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With the stark differences between both the NCAA men’s and women’s basketball tournaments brought to light this year, NCAA president Mark Emmert again on Wednesday promised to help close the gap between not just the two tournaments, but all men’s and women’s NCAA sports moving forward.
With how the two tournaments were set up this year, though, he admitted that the NCAA “dropped the ball” — something it can’t do again.
“How do we make up for those shortcomings from this day going forward and create the kind of gender equity we all talk about to make sure it’s a reality and not just language?” Emmert said, via USA Today. “And we have to do that. I have to do that. We can't let down these amazing athletes ever again.”
NCAA conducting an official review
Players and coaches, and plenty of others throughout the sports world, slammed the NCAA earlier this month for the unequal access and pathetic weight room and equipment it provided to the women’s teams in San Antonio — where the entire tournament is taking place due to the COVID-19 pandemic.
Coaches said that players at the event didn’t have access to a weight room of any kind until the Sweet 16, and said they were only given one stationary bike, a small weight pyramid and a stack of sanitized yoga mats.
Differences between gift bags, meals and even coronavirus testing were pointed out, too.
“Obviously, I wish that there had been both from me and everybody greater attention to exactly what was going on on both platforms, so that we didn’t have these issues, whether it was the weight room issue or the food differentials,” Emmert said, via USA Today. "Those things just shouldn’t happen and we could have and should’ve avoided the and we didn’t. That’s a miss on my part, on everybody’s part. We were really focused on getting through this during a pandemic and weren’t focused on the kind of equity we needed to be. The thing I’m most regretful for is we didn’t catch it up front.”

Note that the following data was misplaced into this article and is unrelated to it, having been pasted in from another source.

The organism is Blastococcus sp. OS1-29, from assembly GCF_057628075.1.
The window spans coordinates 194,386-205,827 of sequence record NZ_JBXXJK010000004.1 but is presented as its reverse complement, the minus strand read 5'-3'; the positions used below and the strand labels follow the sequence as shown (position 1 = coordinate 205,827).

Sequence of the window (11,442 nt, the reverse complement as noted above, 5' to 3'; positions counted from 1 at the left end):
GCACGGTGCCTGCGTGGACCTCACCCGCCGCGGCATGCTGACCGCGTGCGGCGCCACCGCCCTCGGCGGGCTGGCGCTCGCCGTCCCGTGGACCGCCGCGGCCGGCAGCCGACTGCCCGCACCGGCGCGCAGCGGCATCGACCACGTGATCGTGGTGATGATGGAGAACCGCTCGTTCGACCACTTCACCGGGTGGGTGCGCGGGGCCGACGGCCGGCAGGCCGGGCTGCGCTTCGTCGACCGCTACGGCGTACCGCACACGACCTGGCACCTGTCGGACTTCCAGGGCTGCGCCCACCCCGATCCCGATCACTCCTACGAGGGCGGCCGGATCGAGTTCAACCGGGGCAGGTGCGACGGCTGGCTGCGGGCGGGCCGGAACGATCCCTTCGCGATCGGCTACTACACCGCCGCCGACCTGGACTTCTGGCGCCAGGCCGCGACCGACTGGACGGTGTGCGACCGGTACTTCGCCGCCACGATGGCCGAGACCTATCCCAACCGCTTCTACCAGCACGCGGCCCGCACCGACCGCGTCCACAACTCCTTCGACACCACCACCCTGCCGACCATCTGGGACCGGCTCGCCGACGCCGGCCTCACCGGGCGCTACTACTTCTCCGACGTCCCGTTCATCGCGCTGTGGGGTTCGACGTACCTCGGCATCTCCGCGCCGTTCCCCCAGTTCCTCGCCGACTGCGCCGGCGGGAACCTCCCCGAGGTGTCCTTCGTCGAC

The NCAA has since hired an outside law firm to conduct an independent review of all of its championships.
“While the gender equity review we need to do has to begin and focus on women’s basketball, it’s not going to be only about women’s basketball,” Emmert said, via USA Today. “Women’s basketball, like men's basketball, those are the two marquee sports for the NCAA championships, and if you don’t get those right, you’re not going to get anything right and my commitment to that is unequivocal. It has to be gender equity across the board.”
Emmert fine if women’s tournament uses ‘March Madness’ branding
Though not as blatant of an issue as the weight rooms, the fact that only the men’s tournament uses the official March Madness branding and Twitter handle has become one of the key differences in the events pointed out in recent weeks.
Emmert said Wednesday that the NCAA has already started discussing integrating both tournaments under the same branding, but insisted that there was nothing ever stopping the women’s tournament form using the March Madness logos and terminology it wants.
“If the women’s basketball committee wants it used, there’s no reason they can’t use it,” Emmert said, via USA Today. “Similarly, Final Four is used by both, and if one wants to use the logo with a gender identifier is up to the committee, and they can do whatever they want to do with those things. The details of how and why those decisions were made, we'll get to through our review.
“I'm committed to making sure we use the marks as effectively as we can in promoting the NCAA.”
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